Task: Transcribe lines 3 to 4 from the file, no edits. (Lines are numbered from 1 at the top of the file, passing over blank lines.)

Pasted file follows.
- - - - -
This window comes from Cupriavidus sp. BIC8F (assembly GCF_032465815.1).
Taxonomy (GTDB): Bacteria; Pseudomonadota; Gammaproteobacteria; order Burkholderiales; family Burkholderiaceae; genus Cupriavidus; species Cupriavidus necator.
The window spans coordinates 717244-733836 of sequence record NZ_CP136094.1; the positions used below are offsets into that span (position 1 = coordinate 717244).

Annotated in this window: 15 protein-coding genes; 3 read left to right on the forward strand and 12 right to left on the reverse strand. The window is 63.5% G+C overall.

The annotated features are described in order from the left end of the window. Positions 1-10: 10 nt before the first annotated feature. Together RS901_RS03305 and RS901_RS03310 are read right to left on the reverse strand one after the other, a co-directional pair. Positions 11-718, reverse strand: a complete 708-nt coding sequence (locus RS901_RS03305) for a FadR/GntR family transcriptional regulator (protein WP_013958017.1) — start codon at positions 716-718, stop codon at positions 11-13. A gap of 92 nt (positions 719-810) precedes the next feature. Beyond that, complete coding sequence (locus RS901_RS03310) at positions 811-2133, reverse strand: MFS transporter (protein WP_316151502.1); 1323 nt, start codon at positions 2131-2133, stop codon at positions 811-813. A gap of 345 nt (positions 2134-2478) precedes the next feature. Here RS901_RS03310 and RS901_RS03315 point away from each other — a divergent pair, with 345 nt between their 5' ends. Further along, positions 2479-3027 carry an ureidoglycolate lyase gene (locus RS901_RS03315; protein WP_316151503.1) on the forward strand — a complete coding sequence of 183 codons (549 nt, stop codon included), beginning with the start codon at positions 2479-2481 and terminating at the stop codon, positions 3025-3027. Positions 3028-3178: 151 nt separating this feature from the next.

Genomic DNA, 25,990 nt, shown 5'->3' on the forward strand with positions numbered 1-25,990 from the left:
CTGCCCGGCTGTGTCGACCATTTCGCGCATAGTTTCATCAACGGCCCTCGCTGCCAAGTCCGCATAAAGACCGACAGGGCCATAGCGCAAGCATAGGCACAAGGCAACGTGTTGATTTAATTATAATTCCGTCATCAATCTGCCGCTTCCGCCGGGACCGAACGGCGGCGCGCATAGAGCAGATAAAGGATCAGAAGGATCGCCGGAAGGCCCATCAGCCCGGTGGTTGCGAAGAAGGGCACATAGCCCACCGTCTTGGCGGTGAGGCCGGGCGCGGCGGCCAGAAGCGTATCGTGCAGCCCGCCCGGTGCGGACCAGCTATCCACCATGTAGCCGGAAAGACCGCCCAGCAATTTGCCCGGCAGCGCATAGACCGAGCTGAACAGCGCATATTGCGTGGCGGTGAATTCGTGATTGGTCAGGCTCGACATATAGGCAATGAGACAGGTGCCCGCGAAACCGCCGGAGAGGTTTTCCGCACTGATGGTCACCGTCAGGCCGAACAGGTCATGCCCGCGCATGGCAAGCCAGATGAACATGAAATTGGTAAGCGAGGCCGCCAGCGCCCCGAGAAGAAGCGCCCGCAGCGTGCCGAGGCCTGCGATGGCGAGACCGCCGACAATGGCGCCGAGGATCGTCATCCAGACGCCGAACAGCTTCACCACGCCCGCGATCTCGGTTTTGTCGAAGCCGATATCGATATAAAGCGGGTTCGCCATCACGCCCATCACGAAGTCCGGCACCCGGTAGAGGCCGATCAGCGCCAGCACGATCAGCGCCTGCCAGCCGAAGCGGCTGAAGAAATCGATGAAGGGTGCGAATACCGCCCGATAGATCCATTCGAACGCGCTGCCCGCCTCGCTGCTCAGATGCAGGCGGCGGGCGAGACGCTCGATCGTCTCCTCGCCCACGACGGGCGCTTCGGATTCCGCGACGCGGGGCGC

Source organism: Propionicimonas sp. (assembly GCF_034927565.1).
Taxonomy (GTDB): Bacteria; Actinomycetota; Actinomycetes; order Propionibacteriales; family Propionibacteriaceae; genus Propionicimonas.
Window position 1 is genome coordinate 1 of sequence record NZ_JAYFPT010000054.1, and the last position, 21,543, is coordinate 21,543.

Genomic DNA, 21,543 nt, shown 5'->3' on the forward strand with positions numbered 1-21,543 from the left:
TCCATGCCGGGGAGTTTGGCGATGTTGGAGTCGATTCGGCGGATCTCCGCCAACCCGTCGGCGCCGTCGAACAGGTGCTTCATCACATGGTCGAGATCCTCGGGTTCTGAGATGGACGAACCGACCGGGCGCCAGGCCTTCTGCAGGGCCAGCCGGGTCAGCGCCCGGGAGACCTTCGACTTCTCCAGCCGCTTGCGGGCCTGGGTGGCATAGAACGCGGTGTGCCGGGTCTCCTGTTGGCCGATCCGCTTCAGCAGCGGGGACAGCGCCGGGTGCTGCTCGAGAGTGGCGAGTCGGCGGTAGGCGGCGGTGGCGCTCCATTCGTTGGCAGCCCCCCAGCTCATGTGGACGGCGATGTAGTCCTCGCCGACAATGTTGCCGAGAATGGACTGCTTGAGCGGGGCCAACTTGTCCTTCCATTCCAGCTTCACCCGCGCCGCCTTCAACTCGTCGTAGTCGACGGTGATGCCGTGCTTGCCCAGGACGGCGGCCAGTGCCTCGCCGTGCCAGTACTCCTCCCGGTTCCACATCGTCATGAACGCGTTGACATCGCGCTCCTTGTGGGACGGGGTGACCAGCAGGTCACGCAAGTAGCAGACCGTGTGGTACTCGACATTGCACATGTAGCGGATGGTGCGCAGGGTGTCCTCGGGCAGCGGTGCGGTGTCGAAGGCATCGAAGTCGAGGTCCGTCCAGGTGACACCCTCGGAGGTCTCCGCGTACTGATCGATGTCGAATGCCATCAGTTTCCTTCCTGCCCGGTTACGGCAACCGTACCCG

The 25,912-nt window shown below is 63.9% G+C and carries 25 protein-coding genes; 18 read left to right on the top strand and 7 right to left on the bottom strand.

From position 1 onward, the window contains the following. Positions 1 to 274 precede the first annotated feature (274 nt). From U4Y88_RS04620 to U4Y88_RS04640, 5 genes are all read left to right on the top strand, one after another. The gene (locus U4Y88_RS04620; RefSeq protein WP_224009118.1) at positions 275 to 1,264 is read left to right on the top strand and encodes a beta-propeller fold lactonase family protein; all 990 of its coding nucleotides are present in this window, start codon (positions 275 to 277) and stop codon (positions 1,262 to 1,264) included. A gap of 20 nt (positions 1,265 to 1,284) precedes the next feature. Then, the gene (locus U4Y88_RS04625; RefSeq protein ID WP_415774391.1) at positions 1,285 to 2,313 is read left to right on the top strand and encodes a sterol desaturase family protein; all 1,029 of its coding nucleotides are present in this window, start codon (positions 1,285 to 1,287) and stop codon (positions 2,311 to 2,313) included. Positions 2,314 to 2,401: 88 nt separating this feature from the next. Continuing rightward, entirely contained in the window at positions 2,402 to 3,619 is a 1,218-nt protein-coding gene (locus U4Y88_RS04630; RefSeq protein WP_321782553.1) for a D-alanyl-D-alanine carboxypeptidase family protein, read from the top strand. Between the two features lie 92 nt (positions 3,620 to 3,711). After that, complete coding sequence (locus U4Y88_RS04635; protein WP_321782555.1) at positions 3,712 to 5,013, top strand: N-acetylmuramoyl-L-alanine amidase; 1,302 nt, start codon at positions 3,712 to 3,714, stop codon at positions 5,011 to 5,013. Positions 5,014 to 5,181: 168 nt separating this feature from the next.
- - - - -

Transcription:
The window spans coordinates 717244-733836 of sequence record NZ_CP136094.1; the positions used below are offsets into that span (position 1 = coordinate 717244).

Annotated in this window: 15 protein-coding genes; 3 read left to right on the forward strand and 12 right to left on the reverse strand. The window is 63.5% G+C overall.